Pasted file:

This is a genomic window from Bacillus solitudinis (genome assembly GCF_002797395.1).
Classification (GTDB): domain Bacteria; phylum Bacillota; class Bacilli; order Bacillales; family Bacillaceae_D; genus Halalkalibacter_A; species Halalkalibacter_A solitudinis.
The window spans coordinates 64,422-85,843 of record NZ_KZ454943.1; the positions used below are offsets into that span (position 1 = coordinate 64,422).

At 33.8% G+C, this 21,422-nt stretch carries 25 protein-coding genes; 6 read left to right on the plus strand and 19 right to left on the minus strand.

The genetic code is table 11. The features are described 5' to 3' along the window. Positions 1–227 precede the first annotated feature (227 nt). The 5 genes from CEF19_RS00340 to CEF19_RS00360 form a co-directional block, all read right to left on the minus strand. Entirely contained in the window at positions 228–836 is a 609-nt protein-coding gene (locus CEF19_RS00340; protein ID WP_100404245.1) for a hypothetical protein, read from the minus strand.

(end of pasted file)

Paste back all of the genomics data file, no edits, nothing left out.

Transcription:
This is a genomic window from Bacillus solitudinis (genome assembly GCF_002797395.1).
Classification (GTDB): domain Bacteria; phylum Bacillota; class Bacilli; order Bacillales; family Bacillaceae_D; genus Halalkalibacter_A; species Halalkalibacter_A solitudinis.
The window spans coordinates 64,422-85,843 of record NZ_KZ454943.1; the positions used below are offsets into that span (position 1 = coordinate 64,422).

At 33.8% G+C, this 21,422-nt stretch carries 25 protein-coding genes; 6 read left to right on the plus strand and 19 right to left on the minus strand.

The genetic code is table 11. The features are described 5' to 3' along the window. Positions 1–227 precede the first annotated feature (227 nt). The 5 genes from CEF19_RS00340 to CEF19_RS00360 form a co-directional block, all read right to left on the minus strand. Entirely contained in the window at positions 228–836 is a 609-nt protein-coding gene (locus CEF19_RS00340; protein ID WP_100404245.1) for a hypothetical protein, read from the minus strand.